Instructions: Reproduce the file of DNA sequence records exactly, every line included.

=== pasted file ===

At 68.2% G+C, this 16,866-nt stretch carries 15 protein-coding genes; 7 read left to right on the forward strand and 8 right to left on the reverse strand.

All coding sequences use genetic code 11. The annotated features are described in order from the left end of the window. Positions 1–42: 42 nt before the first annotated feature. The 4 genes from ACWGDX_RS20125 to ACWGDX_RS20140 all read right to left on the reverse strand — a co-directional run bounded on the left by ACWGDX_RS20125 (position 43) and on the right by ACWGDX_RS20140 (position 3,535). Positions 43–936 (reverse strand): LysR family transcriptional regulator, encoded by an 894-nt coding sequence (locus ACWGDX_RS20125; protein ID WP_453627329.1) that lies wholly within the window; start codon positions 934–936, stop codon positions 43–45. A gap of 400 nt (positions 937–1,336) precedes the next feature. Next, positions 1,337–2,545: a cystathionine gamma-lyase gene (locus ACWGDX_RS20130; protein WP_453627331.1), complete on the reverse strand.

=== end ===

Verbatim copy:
At 68.2% G+C, this 16,866-nt stretch carries 15 protein-coding genes; 7 read left to right on the forward strand and 8 right to left on the reverse strand.

All coding sequences use genetic code 11. The annotated features are described in order from the left end of the window. Positions 1–42: 42 nt before the first annotated feature. The 4 genes from ACWGDX_RS20125 to ACWGDX_RS20140 all read right to left on the reverse strand — a co-directional run bounded on the left by ACWGDX_RS20125 (position 43) and on the right by ACWGDX_RS20140 (position 3,535). Positions 43–936 (reverse strand): LysR family transcriptional regulator, encoded by an 894-nt coding sequence (locus ACWGDX_RS20125; protein ID WP_453627329.1) that lies wholly within the window; start codon positions 934–936, stop codon positions 43–45. A gap of 400 nt (positions 937–1,336) precedes the next feature. Next, positions 1,337–2,545: a cystathionine gamma-lyase gene (locus ACWGDX_RS20130; protein WP_453627331.1), complete on the reverse strand.